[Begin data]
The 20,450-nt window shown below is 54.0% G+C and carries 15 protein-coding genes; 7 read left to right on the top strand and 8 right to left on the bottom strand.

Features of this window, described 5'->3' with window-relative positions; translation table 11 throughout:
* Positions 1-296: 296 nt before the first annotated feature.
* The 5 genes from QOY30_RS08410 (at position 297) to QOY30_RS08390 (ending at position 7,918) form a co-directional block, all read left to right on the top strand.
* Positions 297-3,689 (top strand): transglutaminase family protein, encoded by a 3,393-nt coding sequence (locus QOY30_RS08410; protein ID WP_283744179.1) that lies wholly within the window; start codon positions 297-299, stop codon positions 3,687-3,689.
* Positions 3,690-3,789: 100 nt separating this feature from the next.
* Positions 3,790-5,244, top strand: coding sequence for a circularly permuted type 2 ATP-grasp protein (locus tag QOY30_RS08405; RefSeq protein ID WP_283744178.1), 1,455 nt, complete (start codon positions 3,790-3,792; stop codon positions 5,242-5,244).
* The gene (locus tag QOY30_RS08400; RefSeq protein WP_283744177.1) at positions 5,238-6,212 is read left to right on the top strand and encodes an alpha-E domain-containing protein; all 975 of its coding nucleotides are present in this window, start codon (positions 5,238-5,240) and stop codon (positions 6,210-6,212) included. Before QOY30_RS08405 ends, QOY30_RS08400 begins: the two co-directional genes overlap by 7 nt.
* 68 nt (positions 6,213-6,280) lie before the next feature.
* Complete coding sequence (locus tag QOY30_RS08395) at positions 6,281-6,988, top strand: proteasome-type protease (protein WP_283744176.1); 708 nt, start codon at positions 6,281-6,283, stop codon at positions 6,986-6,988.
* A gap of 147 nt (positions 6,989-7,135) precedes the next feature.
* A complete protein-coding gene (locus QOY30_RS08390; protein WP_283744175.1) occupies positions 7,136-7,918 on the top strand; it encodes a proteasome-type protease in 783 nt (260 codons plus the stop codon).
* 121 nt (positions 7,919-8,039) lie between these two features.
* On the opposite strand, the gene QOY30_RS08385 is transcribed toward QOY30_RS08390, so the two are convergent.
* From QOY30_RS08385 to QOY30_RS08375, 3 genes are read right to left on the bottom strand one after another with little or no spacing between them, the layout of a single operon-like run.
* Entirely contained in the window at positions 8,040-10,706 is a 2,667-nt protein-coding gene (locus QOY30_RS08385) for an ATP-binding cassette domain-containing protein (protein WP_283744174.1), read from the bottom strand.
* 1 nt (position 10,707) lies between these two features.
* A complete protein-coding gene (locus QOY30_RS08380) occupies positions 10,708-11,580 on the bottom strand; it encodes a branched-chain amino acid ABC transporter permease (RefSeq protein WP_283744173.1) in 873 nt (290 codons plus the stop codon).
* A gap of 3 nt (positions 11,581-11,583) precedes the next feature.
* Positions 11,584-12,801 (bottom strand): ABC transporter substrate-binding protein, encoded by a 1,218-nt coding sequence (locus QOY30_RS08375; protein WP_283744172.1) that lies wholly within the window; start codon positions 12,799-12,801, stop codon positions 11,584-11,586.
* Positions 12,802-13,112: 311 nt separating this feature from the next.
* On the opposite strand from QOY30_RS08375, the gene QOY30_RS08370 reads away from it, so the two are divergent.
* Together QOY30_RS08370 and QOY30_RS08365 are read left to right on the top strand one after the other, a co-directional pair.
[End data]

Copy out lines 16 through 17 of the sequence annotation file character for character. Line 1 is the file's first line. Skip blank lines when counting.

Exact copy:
* Entirely contained in the window at positions 8,040-10,706 is a 2,667-nt protein-coding gene (locus QOY30_RS08385) for an ATP-binding cassette domain-containing protein (protein WP_283744174.1), read from the bottom strand.
* 1 nt (position 10,707) lies between these two features.